- Individuals or small businesses are more likely to have financial difficulties – you should consider whether they will have the means to pay the debt even if you do win in court against them. In the case of individuals you should check to see if they own their own property. If they do you are much more likely to recover payment.
- Sole traders have personal liability for debts, so could be worth pursuing if they have significant assets. However, some company directors have been known to use the protection of limited liability in their favour to get out of paying what they owe.
- Large organisations may attempt to use their financial advantage against you, and threaten to take away their custom, routinely drag their heels in regards to payment, or prolong court disputes to dissuade smaller companies from taking action against them. It is also worth keeping in mind that the larger the organisation, the higher the likelihood that debt problems arise from internal communication issues. Helix Law specialises in helping SMEs take on bigger organisations and getting payment. We do this with expertise and a willingness to work on a no win no fee basis.
In these situations, talk to the debtor and negotiate a plan for part-payment or rescheduling of debts, ensuring this plan is put into writing. This way, you might recover at least some of what you’re owed in the meantime. Willingness to compromise will also help to maintain a good relationship with the customer, especially if their financial issues are temporary. Be careful what you agree to and, where possible, ask a director for a personal guarantee. If the directors won’t give it then you have strong indication that the debt won’t get paid. In these circumstances acting swiftly can mean the difference between getting paid or eventually becoming an unsecured creditor in a liquidation.
The Late Payment of Commercial Debts (Interest) Act 1998 covers commercial debts, even when there are no agreed terms of credit. The Act allows the charging of interest at a set rate, calculated by the Bank of England base rate in addition to 8% from the end of a credit period (usually 30 days). The same act allows you to recover compensation on each unpaid invoice; £40 for debts less than £1000, £70 less than £10,000 and £100 for all other debts. In addition, a contract can specify the right to recover costs incurred while chasing overdue debts. This is particularly useful if the debt is £10,000 or less because it will avoid the Small Claim limit for recovering legal costs. Nevertheless, costs are always at the discretion of the court. It should be noted, however, that in practice, generally very few firms enforce interest payments or recovery costs, unless the dispute is taken to court. If you do intend to enforce interest payments on overdue debts, you should make this clear in your contracts.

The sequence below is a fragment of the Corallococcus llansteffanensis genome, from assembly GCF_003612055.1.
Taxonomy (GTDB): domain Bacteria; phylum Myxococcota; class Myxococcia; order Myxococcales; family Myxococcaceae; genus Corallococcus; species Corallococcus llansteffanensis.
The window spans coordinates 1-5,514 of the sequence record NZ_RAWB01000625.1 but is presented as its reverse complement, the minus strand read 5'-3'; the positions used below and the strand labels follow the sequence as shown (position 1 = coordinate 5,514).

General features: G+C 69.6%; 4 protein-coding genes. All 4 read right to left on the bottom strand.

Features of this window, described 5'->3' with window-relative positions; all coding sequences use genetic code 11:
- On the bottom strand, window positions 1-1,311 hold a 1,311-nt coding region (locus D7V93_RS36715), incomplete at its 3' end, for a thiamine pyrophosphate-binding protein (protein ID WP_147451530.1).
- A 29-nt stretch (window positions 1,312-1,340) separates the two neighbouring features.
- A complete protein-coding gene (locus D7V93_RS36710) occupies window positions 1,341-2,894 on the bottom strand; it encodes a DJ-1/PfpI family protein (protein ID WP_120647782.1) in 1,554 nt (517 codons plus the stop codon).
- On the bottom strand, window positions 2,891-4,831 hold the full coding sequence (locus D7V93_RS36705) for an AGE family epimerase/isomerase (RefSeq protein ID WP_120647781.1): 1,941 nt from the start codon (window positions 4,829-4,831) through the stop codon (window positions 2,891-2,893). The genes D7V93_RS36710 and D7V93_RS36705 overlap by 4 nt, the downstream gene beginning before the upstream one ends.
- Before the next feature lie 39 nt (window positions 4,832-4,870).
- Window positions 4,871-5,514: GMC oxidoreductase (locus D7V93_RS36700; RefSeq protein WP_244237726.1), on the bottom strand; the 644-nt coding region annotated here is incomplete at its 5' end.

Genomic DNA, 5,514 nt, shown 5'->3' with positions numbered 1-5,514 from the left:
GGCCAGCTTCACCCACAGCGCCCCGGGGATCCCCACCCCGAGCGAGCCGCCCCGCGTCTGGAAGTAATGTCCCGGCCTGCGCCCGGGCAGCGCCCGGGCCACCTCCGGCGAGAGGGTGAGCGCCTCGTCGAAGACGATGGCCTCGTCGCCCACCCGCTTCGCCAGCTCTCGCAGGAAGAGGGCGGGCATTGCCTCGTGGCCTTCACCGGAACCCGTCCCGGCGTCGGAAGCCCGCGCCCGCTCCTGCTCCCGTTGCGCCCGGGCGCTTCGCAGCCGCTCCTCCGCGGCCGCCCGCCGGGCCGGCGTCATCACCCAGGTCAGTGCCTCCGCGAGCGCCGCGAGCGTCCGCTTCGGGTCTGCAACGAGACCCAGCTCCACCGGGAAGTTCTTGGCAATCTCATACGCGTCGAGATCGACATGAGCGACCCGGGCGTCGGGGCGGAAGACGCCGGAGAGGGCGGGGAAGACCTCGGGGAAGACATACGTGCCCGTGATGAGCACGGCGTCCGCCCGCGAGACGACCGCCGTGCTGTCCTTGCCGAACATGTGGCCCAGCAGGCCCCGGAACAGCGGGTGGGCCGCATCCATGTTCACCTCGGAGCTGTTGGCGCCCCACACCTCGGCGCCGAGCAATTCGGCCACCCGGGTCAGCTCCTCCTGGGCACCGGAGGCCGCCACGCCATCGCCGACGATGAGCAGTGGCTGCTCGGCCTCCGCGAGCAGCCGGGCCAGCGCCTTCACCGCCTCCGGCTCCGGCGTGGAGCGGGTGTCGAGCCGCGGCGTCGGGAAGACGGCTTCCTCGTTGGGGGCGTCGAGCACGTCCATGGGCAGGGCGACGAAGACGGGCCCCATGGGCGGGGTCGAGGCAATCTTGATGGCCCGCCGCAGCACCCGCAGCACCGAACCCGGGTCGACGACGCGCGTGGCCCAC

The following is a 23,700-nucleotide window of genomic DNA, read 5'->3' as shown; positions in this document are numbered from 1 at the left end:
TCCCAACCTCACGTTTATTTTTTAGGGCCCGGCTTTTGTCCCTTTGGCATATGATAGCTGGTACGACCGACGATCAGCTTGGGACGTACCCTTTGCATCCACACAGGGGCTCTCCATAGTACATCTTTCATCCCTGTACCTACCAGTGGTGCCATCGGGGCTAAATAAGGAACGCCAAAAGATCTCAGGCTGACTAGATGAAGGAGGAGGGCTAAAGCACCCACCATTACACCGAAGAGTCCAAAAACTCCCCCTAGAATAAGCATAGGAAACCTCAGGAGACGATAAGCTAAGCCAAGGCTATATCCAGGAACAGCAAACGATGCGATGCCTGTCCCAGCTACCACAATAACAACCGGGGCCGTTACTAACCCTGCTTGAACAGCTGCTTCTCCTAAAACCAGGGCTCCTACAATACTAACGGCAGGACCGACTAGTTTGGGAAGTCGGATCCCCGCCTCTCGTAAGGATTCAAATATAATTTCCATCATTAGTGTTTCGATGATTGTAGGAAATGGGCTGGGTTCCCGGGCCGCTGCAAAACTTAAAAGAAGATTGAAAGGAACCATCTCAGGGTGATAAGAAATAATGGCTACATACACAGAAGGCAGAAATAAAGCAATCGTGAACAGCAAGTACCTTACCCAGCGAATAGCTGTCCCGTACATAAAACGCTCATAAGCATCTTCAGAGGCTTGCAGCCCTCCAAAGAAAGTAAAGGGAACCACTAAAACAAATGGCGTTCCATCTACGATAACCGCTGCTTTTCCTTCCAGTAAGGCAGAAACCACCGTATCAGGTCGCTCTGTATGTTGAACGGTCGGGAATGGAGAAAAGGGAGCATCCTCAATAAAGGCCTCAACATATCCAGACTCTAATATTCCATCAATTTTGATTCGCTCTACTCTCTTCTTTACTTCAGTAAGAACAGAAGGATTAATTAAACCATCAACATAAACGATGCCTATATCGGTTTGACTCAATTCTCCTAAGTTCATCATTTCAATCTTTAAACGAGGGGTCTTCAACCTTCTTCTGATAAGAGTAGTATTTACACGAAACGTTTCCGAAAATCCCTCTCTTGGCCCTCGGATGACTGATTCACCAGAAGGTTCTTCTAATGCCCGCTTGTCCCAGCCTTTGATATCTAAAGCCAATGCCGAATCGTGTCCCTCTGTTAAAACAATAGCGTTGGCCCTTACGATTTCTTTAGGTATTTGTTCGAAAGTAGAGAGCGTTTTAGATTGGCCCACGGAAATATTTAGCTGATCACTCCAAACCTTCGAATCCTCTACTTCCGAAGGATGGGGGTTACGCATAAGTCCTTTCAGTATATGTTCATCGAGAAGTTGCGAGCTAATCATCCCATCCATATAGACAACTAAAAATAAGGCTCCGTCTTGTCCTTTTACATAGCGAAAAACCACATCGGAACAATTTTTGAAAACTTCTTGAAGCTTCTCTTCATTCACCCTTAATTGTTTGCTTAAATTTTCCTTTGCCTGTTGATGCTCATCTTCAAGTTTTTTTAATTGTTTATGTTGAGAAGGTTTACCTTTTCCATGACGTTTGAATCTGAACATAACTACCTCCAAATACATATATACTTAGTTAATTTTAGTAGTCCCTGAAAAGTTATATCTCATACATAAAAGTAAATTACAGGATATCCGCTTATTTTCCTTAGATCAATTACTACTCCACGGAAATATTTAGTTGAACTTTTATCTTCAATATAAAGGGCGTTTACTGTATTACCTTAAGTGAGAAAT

If these steps fail, you can escalate your payment request to senior people within the customer’s organisation (if it was a business-to-business transaction). For instance, you could formally notify the financial director, who may instruct that payment be made to you faster. Sometimes, a polite high-level approach (e.g. from your managing director to theirs) yields better results than dealing with company representatives.
If you wish to do business with this customer again in the future, maintain a professional and reasonable approach. A dispute such as this, when kept amicable, does not have to mean the end of your business relationship, even if it culminates in a legal case. You might want to emphasise that you have performed your end of the deal for which you are seeking payment, and that you wish to continue the mutually beneficial and friendly partnership you have enjoyed until now.